Immune cell model paves the way to help immunocompromised children

Melbourne researchers have successfully engineered human immune cells to model an infection common among immunocompromised children in a breakthrough discovery, paving the way for new drug tests and treatments.

The research, led by the Murdoch Children’s Research Institute and published in Stem Cell Reports, used cutting-edge stem cell technology to better understand how infection invades immune cells and causes health complications, such as infections of lung, skin and soft tissues, in immunocompromised people. people, especially those with cystic fibrosis.

Murdoch Children’s researcher Dr Shicheng Jacky Sun said the type of immune cell the team created in the lab, known as a macrophage, played an important role in infection, inflammation and regeneration But because of this function it was also a natural host for germs.

“Using our immune cells made from stem cells, we successfully infected them with a germ called mycobacteria. We were able to see where these mycobacteria live inside human immune cells and the immune reactions they triggered,” he said.

“We were also able to use our stem cell model to rapidly test and screen different types of antibiotics against mycobacteria.”

Dr Sohinee Sarkar, a researcher at Murdoch Children’s, said the search for effective treatments had so far been hampered by a lack of infection models to test new drugs.

“Mycobacteria opportunistically infect people with lung disease, such as cystic fibrosis, and also cause skin and soft tissue infections in those who are immunocompromised,” he said.

“Current treatments take months and involve giving cocktails of different antibiotics with very different toxicities. Treatments often fail as the infection is highly resistant to antibiotics, leaving infected people with few other options. Patients with mycobacteria are also excluded from receiving life-saving lung transplants.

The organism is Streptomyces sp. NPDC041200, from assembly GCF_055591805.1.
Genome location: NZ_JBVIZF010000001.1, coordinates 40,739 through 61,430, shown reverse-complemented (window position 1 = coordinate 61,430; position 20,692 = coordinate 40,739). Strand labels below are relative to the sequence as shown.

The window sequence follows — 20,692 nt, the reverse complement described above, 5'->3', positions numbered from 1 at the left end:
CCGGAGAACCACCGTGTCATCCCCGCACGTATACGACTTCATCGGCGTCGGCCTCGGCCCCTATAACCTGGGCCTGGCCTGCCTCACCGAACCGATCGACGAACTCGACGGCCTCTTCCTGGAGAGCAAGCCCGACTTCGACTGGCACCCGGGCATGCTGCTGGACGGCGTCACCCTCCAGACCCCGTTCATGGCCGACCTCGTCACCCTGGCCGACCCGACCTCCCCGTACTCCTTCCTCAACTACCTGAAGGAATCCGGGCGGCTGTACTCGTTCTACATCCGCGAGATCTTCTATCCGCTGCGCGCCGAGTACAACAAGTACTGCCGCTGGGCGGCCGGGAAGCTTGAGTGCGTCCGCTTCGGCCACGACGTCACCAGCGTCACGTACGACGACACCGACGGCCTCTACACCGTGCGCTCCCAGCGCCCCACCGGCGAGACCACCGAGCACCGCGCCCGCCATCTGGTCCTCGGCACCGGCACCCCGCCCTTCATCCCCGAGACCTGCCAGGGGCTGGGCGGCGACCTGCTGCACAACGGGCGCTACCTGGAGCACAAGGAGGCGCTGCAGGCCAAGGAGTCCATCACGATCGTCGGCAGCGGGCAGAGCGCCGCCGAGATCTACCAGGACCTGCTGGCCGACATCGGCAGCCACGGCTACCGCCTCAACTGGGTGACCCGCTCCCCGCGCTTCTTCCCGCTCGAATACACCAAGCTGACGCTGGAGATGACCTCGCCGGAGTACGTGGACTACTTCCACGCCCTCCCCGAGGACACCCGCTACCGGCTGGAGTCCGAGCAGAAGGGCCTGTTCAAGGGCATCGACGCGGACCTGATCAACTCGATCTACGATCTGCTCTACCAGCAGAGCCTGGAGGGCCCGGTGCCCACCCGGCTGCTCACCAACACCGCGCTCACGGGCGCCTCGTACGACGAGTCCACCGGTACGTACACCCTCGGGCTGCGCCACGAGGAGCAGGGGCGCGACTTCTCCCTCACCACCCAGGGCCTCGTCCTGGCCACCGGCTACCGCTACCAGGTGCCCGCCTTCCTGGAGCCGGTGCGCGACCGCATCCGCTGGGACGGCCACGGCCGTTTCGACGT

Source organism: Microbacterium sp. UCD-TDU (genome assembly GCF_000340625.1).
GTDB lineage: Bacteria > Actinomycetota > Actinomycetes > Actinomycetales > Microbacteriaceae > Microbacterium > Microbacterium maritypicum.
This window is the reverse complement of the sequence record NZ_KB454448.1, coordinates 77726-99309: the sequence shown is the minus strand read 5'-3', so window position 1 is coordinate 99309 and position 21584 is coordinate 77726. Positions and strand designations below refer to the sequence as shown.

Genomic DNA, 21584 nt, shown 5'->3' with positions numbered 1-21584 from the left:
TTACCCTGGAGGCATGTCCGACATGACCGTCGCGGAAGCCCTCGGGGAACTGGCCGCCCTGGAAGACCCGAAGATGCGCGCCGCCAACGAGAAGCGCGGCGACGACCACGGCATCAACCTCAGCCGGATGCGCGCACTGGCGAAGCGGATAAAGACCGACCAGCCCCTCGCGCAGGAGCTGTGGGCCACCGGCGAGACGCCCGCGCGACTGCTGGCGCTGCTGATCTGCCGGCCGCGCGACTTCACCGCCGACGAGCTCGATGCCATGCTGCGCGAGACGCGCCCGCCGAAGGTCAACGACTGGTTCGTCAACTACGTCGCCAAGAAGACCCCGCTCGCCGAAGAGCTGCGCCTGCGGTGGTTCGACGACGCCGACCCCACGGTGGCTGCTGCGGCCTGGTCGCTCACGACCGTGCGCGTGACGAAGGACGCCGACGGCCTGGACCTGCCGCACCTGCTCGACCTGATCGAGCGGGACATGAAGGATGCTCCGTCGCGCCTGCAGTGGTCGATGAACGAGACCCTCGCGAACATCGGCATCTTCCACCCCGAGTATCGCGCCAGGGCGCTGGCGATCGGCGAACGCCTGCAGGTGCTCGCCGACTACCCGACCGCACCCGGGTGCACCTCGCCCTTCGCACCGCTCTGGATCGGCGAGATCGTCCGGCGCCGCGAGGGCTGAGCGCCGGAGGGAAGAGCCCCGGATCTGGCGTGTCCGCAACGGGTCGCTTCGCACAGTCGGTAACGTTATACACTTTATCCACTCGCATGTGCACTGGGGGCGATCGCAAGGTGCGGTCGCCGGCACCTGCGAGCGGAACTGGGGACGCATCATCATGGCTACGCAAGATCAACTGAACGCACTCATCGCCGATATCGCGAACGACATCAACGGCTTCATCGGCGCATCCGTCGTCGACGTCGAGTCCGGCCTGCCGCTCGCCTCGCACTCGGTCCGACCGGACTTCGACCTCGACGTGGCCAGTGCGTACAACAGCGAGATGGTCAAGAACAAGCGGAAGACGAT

Dr. Sarkar said that because of the high rates of treatment failure, repeated cycles of infection could severely damage lung tissue and accelerate the progression of lung failure in people with cystic fibrosis.

“Improved treatments could mean less frequent hospital visits, shorter stays and minimal exposure to toxic antibiotics, which is especially important for children with cystic fibrosis,” he said.

Data show that 11% of children with cystic fibrosis test positive for mycobacteria.

Wade pic2Rachell Regan’s 11-year-old son Wade, who has cystic fibrosis, developed an infection caused by mycobacteria a year ago.

Rachell said that despite trying several antibiotic treatments, none had cleared the infection.

“His infection is very resistant to antibiotics and none of the treatments have improved his condition,” he said. We just tried eight weeks of three different antibiotics, all of which failed, and now he’s trying four types, either IV, tablet, or inhaled.

“Since Wade got this infection, his lung function is down to 63 percent, and that’s going to keep getting worse if we can’t get through it. It’s hard when you’re doing everything you can and nothing seems to be working.”

In addition to the antibiotic treatment, which includes wearing a bag around his waist to help infuse the medication into his body, Wade has two physical therapy sessions a day and a nurse visits him every day at school.

Wade and mum Rachell photo 3Rachell said the recent Murdoch Children’s research gave her hope that a successful treatment could be found.

“The stem cell results are very reassuring that one day the right treatment will be discovered, which will change the lives of Wade and other children who not only have severe lung disease but also have to fight infections.” he said.

Dr Sarkar said the infection model could also be used for drug screening for other superbugs with limited treatment options.

“Some bacteria have evolved to escape our immune system by hiding inside host cells, making it difficult to treat these infections with traditional antibiotics,” he said. Our stem cell-based infection model can be easily extended to screen a large number of drugs against these bacteria to identify new treatments.”

Reference: Sun S, See M, Nim HT, et al. Human pluripotent stem cell-derived macrophages harbor Mycobacterium abscessus infection. Stem cell reception. 2022;0(0). doi:10.1016/j.stemcr.2022.07.013

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